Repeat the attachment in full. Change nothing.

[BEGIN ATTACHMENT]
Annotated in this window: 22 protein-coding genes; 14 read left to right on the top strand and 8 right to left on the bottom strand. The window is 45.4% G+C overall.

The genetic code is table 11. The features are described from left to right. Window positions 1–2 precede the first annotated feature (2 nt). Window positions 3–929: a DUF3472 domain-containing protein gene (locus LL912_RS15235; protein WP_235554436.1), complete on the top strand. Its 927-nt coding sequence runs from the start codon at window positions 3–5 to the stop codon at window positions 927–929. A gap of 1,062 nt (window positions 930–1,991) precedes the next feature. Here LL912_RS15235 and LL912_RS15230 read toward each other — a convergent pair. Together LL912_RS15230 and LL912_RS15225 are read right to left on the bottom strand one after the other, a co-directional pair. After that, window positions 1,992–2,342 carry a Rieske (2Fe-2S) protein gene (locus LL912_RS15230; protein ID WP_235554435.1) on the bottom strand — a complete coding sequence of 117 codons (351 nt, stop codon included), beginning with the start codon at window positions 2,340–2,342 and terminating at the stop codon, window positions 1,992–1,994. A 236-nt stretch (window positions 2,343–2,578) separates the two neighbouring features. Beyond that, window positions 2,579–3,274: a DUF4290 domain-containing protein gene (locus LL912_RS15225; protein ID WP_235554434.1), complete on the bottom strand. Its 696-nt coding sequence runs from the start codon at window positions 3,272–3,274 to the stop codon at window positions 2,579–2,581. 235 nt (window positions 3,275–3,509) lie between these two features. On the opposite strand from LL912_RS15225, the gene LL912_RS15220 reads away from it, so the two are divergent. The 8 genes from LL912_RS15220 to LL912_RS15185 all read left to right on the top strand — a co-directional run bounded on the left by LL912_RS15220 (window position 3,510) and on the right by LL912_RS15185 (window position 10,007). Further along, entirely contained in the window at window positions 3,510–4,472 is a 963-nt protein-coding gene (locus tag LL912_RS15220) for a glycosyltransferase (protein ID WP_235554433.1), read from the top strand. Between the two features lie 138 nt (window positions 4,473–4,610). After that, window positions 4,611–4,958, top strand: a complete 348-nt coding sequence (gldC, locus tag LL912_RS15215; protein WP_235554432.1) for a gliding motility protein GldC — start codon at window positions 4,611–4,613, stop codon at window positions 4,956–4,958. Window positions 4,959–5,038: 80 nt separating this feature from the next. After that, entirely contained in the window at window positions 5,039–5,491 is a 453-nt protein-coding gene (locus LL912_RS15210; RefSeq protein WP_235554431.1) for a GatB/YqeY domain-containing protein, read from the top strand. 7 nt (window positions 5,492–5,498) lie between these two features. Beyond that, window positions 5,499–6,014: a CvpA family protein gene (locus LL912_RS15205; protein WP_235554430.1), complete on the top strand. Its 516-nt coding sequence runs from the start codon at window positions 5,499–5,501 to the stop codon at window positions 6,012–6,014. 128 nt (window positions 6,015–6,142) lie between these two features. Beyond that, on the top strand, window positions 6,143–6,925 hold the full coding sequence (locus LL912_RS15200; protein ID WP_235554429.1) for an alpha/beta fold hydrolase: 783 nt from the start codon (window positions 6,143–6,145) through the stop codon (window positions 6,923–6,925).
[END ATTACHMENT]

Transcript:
Annotated in this window: 22 protein-coding genes; 14 read left to right on the top strand and 8 right to left on the bottom strand. The window is 45.4% G+C overall.

The genetic code is table 11. The features are described from left to right. Window positions 1–2 precede the first annotated feature (2 nt). Window positions 3–929: a DUF3472 domain-containing protein gene (locus LL912_RS15235; protein WP_235554436.1), complete on the top strand. Its 927-nt coding sequence runs from the start codon at window positions 3–5 to the stop codon at window positions 927–929. A gap of 1,062 nt (window positions 930–1,991) precedes the next feature. Here LL912_RS15235 and LL912_RS15230 read toward each other — a convergent pair. Together LL912_RS15230 and LL912_RS15225 are read right to left on the bottom strand one after the other, a co-directional pair. After that, window positions 1,992–2,342 carry a Rieske (2Fe-2S) protein gene (locus LL912_RS15230; protein ID WP_235554435.1) on the bottom strand — a complete coding sequence of 117 codons (351 nt, stop codon included), beginning with the start codon at window positions 2,340–2,342 and terminating at the stop codon, window positions 1,992–1,994. A 236-nt stretch (window positions 2,343–2,578) separates the two neighbouring features. Beyond that, window positions 2,579–3,274: a DUF4290 domain-containing protein gene (locus LL912_RS15225; protein ID WP_235554434.1), complete on the bottom strand. Its 696-nt coding sequence runs from the start codon at window positions 3,272–3,274 to the stop codon at window positions 2,579–2,581. 235 nt (window positions 3,275–3,509) lie between these two features. On the opposite strand from LL912_RS15225, the gene LL912_RS15220 reads away from it, so the two are divergent. The 8 genes from LL912_RS15220 to LL912_RS15185 all read left to right on the top strand — a co-directional run bounded on the left by LL912_RS15220 (window position 3,510) and on the right by LL912_RS15185 (window position 10,007). Further along, entirely contained in the window at window positions 3,510–4,472 is a 963-nt protein-coding gene (locus tag LL912_RS15220) for a glycosyltransferase (protein ID WP_235554433.1), read from the top strand. Between the two features lie 138 nt (window positions 4,473–4,610). After that, window positions 4,611–4,958, top strand: a complete 348-nt coding sequence (gldC, locus tag LL912_RS15215; protein WP_235554432.1) for a gliding motility protein GldC — start codon at window positions 4,611–4,613, stop codon at window positions 4,956–4,958. Window positions 4,959–5,038: 80 nt separating this feature from the next. After that, entirely contained in the window at window positions 5,039–5,491 is a 453-nt protein-coding gene (locus LL912_RS15210; RefSeq protein WP_235554431.1) for a GatB/YqeY domain-containing protein, read from the top strand. 7 nt (window positions 5,492–5,498) lie between these two features. Beyond that, window positions 5,499–6,014: a CvpA family protein gene (locus LL912_RS15205; protein WP_235554430.1), complete on the top strand. Its 516-nt coding sequence runs from the start codon at window positions 5,499–5,501 to the stop codon at window positions 6,012–6,014. 128 nt (window positions 6,015–6,142) lie between these two features. Beyond that, on the top strand, window positions 6,143–6,925 hold the full coding sequence (locus LL912_RS15200; protein ID WP_235554429.1) for an alpha/beta fold hydrolase: 783 nt from the start codon (window positions 6,143–6,145) through the stop codon (window positions 6,923–6,925).